The New York Rangers have lost 10 of their last 13 games in disturbing fashion. What is really wrong and is there any light at the end of the tunnel?
The New York Rangers have been playing consistent hockey lately, and scoreboards around the NHL have been proof of this play.
The Rangers have consistently left opponents open in front of their net, players are not going hard to the dirty areas, and lately it seems that they are not skating hard.
This is surprising for a New York Rangers organization that since the 2004-2005 lockout has had their foundation set in hard work.
So you have to ask: What is wrong with this team?
Everyone knows that the Rangers have been playing poor hockey. The concern should be directed towards how they have been losing games, and the lack of adjustments.
For a few weeks now, bad defensive coverage has plagued the Rangers. These rookie mistakes happen from time to time, but should not happen multiple times in every game.
When these mistakes do occur on a regular basis, you have to look at the coaches.
Alain Vigneault is a great coach and has a strong staff accompanying him on the bench. A bad coach doesn’t make it to the Stanley Cup Finals twice in his career by chance.
So when these mistakes happen consistently, you have to wonder why adjustments are not being made.
Are players overcompensating in their own zone? Is it the system the coaches are running? Or…
Are the players tuning the coaches out?
This last statement would be downright disappointing of course, but every team has their breaking point. For a team to go from winning the President’s Trophy to looking downright incompetent, it has to take a toll.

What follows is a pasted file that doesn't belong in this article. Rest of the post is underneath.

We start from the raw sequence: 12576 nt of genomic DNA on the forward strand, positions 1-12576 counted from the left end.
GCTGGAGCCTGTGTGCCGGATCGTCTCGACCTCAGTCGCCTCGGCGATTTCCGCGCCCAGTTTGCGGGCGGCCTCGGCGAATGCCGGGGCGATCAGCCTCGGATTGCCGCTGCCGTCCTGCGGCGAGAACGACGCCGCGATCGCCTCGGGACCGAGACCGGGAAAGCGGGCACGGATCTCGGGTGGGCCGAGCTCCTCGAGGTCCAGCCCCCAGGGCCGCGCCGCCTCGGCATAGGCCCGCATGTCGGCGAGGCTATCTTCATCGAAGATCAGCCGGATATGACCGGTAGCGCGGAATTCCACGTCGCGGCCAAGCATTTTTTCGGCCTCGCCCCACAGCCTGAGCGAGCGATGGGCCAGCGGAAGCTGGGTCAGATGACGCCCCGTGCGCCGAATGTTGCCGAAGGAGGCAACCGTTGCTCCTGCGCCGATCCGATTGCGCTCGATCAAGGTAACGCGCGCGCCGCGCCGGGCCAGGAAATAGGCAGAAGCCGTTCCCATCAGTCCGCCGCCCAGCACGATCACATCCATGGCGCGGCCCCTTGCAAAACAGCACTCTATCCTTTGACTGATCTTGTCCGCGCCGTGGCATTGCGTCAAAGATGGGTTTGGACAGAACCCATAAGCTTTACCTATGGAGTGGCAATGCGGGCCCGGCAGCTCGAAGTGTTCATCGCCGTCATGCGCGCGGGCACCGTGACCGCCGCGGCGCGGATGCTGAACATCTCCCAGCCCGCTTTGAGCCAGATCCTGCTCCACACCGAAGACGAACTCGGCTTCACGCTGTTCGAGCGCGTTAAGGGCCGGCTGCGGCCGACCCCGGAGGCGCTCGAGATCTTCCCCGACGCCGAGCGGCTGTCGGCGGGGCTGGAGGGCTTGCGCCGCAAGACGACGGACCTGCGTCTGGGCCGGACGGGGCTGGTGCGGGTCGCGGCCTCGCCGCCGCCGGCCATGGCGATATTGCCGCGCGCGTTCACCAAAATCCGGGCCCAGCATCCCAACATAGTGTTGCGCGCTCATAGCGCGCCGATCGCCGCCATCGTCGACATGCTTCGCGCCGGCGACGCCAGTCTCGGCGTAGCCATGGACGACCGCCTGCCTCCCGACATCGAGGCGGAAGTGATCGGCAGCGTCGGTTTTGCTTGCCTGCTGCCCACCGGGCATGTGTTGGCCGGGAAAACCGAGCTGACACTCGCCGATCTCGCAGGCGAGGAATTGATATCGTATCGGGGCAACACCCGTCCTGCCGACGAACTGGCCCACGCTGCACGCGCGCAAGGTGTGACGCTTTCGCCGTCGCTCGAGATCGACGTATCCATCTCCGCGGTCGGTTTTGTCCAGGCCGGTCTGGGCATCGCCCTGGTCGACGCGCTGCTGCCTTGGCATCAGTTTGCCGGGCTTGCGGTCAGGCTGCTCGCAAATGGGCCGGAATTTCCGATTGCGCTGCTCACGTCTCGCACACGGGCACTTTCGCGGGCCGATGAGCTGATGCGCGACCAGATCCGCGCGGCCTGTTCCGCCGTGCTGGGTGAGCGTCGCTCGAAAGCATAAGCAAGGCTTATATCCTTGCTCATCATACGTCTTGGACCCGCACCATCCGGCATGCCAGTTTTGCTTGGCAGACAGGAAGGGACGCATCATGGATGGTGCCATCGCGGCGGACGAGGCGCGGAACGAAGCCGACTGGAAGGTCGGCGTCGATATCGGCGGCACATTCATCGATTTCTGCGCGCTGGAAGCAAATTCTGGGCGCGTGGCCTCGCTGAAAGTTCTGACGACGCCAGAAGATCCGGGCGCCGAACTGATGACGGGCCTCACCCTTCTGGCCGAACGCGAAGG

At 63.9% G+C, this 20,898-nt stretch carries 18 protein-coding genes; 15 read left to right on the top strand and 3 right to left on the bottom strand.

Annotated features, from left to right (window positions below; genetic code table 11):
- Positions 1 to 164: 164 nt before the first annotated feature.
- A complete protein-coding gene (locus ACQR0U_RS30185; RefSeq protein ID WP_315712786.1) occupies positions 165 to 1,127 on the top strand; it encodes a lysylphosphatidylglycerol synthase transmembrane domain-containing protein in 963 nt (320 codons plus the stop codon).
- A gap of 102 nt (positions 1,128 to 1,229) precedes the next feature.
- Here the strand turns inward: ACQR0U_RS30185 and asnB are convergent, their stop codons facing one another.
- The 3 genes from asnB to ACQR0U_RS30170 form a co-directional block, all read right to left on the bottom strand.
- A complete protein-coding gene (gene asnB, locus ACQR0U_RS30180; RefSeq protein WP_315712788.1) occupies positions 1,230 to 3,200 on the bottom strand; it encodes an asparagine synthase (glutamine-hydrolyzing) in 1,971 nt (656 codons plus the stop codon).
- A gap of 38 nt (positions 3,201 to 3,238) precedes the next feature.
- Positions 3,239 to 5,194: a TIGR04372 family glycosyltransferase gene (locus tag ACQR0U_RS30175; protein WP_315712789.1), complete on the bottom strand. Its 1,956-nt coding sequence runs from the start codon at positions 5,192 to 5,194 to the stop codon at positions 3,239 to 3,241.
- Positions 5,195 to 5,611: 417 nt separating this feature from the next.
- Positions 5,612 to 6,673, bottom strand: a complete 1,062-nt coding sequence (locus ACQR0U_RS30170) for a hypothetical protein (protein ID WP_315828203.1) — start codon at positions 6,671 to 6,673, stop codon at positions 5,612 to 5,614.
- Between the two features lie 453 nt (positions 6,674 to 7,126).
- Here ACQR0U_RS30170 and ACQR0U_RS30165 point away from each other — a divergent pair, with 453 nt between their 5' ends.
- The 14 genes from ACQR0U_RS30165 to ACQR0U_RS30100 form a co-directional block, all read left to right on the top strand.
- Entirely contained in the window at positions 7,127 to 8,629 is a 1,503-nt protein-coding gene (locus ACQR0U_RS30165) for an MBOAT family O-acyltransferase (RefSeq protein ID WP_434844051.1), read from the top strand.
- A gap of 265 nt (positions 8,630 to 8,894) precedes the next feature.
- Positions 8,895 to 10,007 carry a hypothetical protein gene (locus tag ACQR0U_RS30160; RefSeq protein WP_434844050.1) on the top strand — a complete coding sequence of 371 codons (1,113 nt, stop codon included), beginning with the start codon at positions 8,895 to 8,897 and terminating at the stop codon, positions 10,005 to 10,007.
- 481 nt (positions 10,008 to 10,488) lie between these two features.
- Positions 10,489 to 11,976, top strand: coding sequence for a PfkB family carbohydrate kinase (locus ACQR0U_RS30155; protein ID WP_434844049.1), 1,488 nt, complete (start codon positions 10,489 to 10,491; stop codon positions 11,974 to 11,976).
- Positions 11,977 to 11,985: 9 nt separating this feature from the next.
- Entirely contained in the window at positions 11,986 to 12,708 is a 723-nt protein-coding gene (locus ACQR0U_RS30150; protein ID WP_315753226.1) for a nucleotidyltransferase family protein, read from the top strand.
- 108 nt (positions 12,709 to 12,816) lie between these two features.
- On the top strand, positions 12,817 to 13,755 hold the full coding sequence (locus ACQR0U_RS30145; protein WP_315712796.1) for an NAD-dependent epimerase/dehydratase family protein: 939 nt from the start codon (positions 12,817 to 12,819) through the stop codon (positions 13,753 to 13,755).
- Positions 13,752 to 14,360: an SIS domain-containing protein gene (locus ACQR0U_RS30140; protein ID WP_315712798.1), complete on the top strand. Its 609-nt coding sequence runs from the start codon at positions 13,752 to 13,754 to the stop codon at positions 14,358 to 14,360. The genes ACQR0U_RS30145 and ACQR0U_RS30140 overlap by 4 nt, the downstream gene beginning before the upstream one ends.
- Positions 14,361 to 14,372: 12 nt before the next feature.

When Newsday Rangers beat writer Steve Zipay was asked if he sensed any dissent in the locker room:
I took a break, was not on this trip, so can’t say. Frustration for coaches, players? Absolutely. https://t.co/Ay9jmgjDjQ
— Steve Zipay (@stevezipay) December 19, 2015
And if there is any question about the Rangers level of frustration, take a look here:
— SNYRangers (@SNYRangers) December 19, 2015
The Rangers have also lost their speed, which was a large part of their identity last year. Some of this can be attributed to weak neutral zone play.
A team gains their speed and momentum in the neutral zone after a strong break out, but lately opponents have been hindering this quick transition.
By clogging up the neutral zone (similar to the neutral zone trap), opponents have kept the Rangers from making the cross ice and stretch passes that promote their speed.
Not only does this slow the Rangers down, but also causes brutal turnovers in the opponents favor.
To be clear, I’m not insinuating that the Rangers should make a coaching change. But there comes a time when a team needs a little bit of the Mike Keenan treatment.
Keenan would have no problem sitting or benching players who were not giving their very best effort. AV should have benched the struggling Chris Kreider weeks ago, yet Kreider has been allowed to continue his lackluster, soft, and production-less play.
So how does this get all get better? I wish I had the answer. I still maintain that most of these mistakes are simple to address, but they have to be addressed.